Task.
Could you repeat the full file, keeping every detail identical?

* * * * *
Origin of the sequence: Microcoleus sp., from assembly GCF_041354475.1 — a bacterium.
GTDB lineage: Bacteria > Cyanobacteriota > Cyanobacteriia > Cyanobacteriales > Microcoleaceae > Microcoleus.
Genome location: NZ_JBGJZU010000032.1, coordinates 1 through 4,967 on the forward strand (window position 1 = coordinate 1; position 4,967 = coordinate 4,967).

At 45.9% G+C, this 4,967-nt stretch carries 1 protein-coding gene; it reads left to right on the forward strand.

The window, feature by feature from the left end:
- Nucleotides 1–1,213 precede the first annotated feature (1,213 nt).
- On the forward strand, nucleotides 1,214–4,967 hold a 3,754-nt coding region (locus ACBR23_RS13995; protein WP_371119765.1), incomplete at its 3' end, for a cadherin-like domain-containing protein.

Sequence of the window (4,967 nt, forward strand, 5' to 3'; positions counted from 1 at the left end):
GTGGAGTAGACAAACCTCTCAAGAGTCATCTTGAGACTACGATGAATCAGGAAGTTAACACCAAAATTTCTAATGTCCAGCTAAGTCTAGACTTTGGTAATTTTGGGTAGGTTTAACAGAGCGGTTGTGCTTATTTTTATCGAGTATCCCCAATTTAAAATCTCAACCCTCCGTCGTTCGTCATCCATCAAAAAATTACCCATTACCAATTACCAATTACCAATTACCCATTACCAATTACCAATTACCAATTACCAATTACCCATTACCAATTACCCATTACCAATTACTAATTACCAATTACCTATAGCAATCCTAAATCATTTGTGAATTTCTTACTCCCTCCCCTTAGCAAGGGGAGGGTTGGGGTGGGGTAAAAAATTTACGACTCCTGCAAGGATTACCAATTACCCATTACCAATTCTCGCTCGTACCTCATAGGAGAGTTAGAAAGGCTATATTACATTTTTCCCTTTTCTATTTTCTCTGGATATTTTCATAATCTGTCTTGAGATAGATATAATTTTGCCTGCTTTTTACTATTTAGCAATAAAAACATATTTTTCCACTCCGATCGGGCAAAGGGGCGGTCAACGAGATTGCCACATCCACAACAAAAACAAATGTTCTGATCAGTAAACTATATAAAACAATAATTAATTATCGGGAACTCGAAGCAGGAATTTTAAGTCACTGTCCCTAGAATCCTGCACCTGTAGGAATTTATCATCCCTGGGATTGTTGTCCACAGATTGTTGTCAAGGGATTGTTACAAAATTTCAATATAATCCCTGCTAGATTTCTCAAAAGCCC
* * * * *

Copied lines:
Origin of the sequence: Microcoleus sp., from assembly GCF_041354475.1 — a bacterium.
GTDB lineage: Bacteria > Cyanobacteriota > Cyanobacteriia > Cyanobacteriales > Microcoleaceae > Microcoleus.
Genome location: NZ_JBGJZU010000032.1, coordinates 1 through 4,967 on the forward strand (window position 1 = coordinate 1; position 4,967 = coordinate 4,967).

At 45.9% G+C, this 4,967-nt stretch carries 1 protein-coding gene; it reads left to right on the forward strand.

The window, feature by feature from the left end:
- Nucleotides 1–1,213 precede the first annotated feature (1,213 nt).
- On the forward strand, nucleotides 1,214–4,967 hold a 3,754-nt coding region (locus ACBR23_RS13995; protein WP_371119765.1), incomplete at its 3' end, for a cadherin-like domain-containing protein.

Sequence of the window (4,967 nt, forward strand, 5' to 3'; positions counted from 1 at the left end):
GTGGAGTAGACAAACCTCTCAAGAGTCATCTTGAGACTACGATGAATCAGGAAGTTAACACCAAAATTTCTAATGTCCAGCTAAGTCTAGACTTTGGTAATTTTGGGTAGGTTTAACAGAGCGGTTGTGCTTATTTTTATCGAGTATCCCCAATTTAAAATCTCAACCCTCCGTCGTTCGTCATCCATCAAAAAATTACCCATTACCAATTACCAATTACCAATTACCCATTACCAATTACCAATTACCAATTACCAATTACCCATTACCAATTACCCATTACCAATTACTAATTACCAATTACCTATAGCAATCCTAAATCATTTGTGAATTTCTTACTCCCTCCCCTTAGCAAGGGGAGGGTTGGGGTGGGGTAAAAAATTTACGACTCCTGCAAGGATTACCAATTACCCATTACCAATTCTCGCTCGTACCTCATAGGAGAGTTAGAAAGGCTATATTACATTTTTCCCTTTTCTATTTTCTCTGGATATTTTCATAATCTGTCTTGAGATAGATATAATTTTGCCTGCTTTTTACTATTTAGCAATAAAAACATATTTTTCCACTCCGATCGGGCAAAGGGGCGGTCAACGAGATTGCCACATCCACAACAAAAACAAATGTTCTGATCAGTAAACTATATAAAACAATAATTAATTATCGGGAACTCGAAGCAGGAATTTTAAGTCACTGTCCCTAGAATCCTGCACCTGTAGGAATTTATCATCCCTGGGATTGTTGTCCACAGATTGTTGTCAAGGGATTGTTACAAAATTTCAATATAATCCCTGCTAGATTTCTCAAAAGCCC